In Spain, if a player is not getting regular time on the pitch with his club, the chances of getting into the national side are slim at best, writes Andy Mitten
A recent photograph of Samuel Eto’o showed who was boss. While his bare-chested teammates suffered in the sun before Cameroon’s game against Cape Verde, a smartly attired Eto’o sat with headphones on and what appeared to be his own minder.
There are international footballers who are so superior in talent to their peers, they know that barring injury, argument or a woeful dip in form, they will be accommodated and selected for their country.
And then there is the Spain team, where the competition is so high that players need to be playing regularly if they are to be considered for selection.
Iker Casillas, captain for club and country, may not be Spain’s No 1 at the World Cup in Brazil next summer because he is not starting regularly between the sticks for Real Madrid.
Barcelona’s Pedro recently expressed his frustration that he is not starting enough for his club now Alexis Sanchez is preferred in his position.
Manager Vicente del Bosque, who last week travelled to San Sebastian to watch Manchester United’s goalkeeper David de Gea, is spoilt for choice and can chose from a surfeit of talent in every position.
There are a dozen world-class midfielders, and that is without emerging talents such as Atletico Madrid’s Koke.
Further up the field Spain have David Villa, Fernando Torres, Pedro, Alvaro Negredo, Santi Cazorla, David Silva and Juan Mata — all of them wishing their personal situation with their club was in better health.
The fleet-heeled Navas has started just four of 11 English Premier League games so far for Manchester City after his summer move from Sevilla, while Negredo, who appeared to have made Spain’s No 9 shirt his own, has started seven in a mixed season so far.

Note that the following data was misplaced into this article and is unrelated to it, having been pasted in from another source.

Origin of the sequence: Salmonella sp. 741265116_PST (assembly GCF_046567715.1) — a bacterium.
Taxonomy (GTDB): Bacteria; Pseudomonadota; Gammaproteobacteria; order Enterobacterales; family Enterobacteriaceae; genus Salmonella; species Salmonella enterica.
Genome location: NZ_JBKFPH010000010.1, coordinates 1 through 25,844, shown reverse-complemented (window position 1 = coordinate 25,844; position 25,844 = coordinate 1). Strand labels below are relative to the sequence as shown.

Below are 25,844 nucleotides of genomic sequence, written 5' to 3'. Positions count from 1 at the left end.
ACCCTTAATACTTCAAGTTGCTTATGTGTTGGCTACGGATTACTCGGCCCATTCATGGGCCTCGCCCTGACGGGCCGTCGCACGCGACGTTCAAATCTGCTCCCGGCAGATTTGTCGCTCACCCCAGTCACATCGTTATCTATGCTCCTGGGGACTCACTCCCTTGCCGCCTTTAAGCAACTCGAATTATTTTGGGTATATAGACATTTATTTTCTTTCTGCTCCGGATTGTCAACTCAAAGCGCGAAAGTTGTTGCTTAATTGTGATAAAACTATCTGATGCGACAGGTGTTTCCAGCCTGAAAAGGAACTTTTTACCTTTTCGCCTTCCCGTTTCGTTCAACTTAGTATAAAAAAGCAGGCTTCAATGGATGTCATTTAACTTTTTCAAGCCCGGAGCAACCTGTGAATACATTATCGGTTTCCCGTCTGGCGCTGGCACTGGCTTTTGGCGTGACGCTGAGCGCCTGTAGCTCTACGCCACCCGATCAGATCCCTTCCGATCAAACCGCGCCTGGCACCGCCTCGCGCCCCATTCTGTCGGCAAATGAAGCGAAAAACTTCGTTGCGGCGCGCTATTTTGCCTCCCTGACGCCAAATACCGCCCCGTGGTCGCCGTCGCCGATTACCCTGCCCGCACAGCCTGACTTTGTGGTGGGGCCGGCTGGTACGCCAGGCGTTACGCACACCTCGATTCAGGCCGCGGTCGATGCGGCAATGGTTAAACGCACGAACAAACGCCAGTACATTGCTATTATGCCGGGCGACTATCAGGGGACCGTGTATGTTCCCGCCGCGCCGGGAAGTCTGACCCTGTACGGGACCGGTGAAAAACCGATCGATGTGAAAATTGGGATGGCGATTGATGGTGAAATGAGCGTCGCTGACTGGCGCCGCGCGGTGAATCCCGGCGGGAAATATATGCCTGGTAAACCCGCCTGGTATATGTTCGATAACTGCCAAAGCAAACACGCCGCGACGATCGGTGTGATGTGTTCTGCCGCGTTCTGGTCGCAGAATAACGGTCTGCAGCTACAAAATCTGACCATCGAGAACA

Villa left Barcelona for Atletico because he wanted to play more often in the hope of regaining his place with the national side.
His decision is being partly vindicated, though he is not the lethal goalscorer of old.
Cazorla has started half of Arsenal’s games this term, Torres has begun only four of Chelsea’s league games and teammate Juan Mata five. Cesar Azpilicueta, who only made his Spain debut this year, has started only once under Jose Mourinho.
Unlike in Germany, where the national team tends to select home-based players, Del Bosque is not precious about where his players ply their trade.
He does, however, like them to play regularly. Azpilicueta performed well for Spain, but he will not be selected for his country if he is not playing too often for his club.
Of the Spanish internationals in the England’s top flight, only Tottenham Hotspur’s Roberto Soldado is a regular starter, and he has yet to impress in a team that has scored just nine goals in 11 league games.
The rest are hoping that more chances come.
Their fans and managers are hoping that they will take them when they do, while the attacking players could have done without even more competition after Brazilian Diego Costa switched nationality to play for Spain.
Not that they will ever admit that.
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